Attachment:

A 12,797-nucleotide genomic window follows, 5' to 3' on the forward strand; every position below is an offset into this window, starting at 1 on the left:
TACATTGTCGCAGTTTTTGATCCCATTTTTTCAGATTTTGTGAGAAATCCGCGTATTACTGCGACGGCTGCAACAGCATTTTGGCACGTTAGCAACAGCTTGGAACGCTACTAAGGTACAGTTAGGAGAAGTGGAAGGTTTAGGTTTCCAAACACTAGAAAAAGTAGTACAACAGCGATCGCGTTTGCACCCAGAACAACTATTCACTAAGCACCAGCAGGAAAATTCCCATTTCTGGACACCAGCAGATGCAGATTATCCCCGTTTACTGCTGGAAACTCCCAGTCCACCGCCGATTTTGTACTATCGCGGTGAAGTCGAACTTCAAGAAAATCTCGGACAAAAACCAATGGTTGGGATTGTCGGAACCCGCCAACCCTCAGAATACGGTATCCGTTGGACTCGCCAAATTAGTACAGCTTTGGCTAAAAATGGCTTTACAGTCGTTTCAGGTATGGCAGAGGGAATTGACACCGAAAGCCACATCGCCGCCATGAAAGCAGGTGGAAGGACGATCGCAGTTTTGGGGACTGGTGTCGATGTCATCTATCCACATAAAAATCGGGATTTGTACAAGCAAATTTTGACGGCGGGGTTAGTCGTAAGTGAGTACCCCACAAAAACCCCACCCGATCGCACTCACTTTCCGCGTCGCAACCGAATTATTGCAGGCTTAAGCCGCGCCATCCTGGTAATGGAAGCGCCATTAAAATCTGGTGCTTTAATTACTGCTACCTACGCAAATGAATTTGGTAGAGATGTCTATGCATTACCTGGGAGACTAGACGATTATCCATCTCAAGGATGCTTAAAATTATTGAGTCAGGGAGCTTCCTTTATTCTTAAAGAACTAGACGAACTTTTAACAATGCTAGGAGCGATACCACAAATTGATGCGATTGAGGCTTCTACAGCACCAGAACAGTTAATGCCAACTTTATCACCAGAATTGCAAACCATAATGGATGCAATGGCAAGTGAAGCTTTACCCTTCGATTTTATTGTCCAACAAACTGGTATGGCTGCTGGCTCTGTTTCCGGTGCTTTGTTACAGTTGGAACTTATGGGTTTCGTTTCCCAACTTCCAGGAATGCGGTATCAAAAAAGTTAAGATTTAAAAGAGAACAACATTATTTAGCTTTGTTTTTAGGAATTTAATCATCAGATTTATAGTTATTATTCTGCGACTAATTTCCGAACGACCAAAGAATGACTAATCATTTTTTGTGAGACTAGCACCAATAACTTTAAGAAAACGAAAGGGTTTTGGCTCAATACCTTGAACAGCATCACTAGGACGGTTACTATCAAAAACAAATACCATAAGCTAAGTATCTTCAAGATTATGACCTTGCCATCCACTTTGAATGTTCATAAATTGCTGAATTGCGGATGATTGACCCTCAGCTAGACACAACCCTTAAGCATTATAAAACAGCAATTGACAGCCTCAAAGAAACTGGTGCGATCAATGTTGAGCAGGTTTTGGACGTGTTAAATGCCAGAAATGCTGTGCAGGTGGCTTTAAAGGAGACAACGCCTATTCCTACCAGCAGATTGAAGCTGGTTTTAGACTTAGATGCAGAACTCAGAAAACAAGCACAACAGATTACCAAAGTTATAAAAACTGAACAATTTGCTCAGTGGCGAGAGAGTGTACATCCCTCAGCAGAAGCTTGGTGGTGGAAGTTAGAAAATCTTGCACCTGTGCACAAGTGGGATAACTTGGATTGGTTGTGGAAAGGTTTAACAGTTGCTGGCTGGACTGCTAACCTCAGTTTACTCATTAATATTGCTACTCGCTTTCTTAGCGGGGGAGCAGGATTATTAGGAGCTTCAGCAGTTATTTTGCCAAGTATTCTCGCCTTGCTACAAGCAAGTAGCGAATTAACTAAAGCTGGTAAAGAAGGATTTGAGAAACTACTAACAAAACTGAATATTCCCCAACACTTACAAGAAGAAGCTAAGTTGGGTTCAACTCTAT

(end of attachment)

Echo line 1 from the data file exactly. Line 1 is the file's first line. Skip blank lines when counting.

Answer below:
A 12,797-nucleotide genomic window follows, 5' to 3' on the forward strand; every position below is an offset into this window, starting at 1 on the left: